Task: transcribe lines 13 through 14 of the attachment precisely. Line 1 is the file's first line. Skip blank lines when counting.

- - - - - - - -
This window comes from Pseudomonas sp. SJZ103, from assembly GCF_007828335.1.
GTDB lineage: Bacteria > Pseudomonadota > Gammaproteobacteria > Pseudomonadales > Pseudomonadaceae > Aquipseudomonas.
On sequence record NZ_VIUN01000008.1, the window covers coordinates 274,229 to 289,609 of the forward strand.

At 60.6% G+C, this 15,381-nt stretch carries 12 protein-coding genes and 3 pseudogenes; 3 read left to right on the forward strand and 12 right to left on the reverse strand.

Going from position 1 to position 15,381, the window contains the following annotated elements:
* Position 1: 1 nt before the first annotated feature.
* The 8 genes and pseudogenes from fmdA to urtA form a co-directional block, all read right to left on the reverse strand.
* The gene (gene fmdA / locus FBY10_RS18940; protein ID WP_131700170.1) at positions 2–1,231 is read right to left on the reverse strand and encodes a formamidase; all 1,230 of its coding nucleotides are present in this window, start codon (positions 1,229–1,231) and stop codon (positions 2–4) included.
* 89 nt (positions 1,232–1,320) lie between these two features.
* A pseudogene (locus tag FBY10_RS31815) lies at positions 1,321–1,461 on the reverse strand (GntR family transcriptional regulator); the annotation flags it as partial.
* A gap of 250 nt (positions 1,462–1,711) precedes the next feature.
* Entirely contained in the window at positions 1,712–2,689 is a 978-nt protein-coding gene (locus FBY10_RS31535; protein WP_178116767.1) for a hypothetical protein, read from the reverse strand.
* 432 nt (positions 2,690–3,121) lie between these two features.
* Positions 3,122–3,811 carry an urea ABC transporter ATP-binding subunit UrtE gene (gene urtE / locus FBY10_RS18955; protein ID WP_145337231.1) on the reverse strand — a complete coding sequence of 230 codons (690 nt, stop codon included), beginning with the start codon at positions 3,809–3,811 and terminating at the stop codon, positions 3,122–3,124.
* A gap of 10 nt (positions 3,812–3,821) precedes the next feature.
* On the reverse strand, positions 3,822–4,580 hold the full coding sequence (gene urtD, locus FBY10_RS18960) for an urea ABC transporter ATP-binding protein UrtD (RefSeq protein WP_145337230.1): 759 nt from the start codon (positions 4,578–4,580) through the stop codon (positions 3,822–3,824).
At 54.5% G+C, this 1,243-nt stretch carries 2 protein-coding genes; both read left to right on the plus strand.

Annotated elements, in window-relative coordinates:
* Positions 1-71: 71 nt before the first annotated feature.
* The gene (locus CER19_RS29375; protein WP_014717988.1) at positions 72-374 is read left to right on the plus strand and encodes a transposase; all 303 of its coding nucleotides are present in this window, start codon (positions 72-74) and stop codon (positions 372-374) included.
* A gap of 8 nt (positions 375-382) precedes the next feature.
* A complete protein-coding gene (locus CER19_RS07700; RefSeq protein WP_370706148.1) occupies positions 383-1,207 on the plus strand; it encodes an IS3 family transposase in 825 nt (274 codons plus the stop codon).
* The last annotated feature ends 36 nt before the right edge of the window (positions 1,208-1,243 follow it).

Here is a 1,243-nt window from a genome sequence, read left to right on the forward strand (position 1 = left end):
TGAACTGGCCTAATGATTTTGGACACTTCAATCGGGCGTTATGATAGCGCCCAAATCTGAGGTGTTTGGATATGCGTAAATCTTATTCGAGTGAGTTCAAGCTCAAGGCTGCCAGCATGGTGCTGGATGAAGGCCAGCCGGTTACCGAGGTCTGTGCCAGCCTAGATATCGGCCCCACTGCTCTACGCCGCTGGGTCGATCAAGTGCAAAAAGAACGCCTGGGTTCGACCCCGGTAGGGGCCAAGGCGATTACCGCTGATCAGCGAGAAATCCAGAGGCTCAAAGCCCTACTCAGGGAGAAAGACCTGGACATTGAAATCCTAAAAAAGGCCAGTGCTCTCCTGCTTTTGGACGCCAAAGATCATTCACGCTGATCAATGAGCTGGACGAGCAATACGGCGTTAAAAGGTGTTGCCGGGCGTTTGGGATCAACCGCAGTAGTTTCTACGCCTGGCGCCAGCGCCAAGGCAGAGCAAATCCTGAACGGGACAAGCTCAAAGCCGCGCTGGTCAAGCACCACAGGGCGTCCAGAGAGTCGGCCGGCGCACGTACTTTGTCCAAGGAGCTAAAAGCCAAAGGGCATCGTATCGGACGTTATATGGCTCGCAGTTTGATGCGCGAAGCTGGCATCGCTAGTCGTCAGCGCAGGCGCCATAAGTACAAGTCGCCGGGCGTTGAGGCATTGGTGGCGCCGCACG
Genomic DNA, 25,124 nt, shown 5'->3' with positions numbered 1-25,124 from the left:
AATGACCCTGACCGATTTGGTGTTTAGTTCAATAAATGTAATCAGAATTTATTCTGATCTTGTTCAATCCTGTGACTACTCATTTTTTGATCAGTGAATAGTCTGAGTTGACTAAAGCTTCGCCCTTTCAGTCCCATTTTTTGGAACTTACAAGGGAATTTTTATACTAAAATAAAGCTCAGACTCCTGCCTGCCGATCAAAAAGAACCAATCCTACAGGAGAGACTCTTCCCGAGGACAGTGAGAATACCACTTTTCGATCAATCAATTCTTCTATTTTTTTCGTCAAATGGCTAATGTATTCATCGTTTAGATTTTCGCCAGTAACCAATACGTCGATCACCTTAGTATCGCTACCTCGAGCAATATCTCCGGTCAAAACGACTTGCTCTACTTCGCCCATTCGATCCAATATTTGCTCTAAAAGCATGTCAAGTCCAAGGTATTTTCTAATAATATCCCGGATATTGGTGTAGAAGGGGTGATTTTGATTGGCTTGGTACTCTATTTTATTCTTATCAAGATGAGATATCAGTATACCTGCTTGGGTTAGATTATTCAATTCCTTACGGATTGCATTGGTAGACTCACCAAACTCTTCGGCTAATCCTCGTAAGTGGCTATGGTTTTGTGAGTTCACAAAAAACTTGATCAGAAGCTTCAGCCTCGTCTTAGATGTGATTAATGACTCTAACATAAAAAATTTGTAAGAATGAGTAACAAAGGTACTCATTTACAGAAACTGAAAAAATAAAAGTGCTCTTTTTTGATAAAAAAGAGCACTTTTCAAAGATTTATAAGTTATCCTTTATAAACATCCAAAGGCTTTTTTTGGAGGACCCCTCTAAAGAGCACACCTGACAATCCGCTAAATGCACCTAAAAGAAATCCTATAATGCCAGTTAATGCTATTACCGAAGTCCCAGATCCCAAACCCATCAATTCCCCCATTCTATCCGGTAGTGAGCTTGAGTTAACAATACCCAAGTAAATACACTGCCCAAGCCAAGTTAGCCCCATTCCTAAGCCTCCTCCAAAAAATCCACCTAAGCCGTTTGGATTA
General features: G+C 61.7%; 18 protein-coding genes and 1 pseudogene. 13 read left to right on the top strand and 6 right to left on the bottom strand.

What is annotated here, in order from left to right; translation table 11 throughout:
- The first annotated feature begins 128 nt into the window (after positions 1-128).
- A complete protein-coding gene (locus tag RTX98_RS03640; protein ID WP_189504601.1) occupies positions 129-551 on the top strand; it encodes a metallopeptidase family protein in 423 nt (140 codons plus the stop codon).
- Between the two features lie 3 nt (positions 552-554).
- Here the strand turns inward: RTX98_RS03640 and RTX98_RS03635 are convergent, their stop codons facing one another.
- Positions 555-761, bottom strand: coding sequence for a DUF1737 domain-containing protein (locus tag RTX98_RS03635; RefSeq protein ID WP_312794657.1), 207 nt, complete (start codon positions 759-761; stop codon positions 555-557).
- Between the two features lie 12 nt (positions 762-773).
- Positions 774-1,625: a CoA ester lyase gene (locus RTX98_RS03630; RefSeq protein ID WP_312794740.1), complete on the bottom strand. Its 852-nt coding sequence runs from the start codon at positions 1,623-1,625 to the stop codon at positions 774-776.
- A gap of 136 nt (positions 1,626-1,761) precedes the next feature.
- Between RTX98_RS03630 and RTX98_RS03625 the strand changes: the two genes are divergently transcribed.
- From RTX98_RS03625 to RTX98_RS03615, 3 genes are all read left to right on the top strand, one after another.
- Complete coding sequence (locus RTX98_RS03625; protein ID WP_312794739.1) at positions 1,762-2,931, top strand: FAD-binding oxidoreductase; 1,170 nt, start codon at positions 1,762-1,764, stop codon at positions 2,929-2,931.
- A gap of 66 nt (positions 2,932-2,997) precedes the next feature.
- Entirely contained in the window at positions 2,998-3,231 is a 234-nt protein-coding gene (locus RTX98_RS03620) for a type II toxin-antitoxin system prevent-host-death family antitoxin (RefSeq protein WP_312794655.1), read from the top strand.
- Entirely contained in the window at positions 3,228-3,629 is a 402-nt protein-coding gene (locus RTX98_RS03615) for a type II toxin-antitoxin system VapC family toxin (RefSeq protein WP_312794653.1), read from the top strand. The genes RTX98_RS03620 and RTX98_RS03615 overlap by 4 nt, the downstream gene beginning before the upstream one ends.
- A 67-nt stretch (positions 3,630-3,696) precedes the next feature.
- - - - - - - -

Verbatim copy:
* 432 nt (positions 2,690–3,121) lie between these two features.
* Positions 3,122–3,811 carry an urea ABC transporter ATP-binding subunit UrtE gene (gene urtE / locus FBY10_RS18955; protein ID WP_145337231.1) on the reverse strand — a complete coding sequence of 230 codons (690 nt, stop codon included), beginning with the start codon at positions 3,809–3,811 and terminating at the stop codon, positions 3,122–3,124.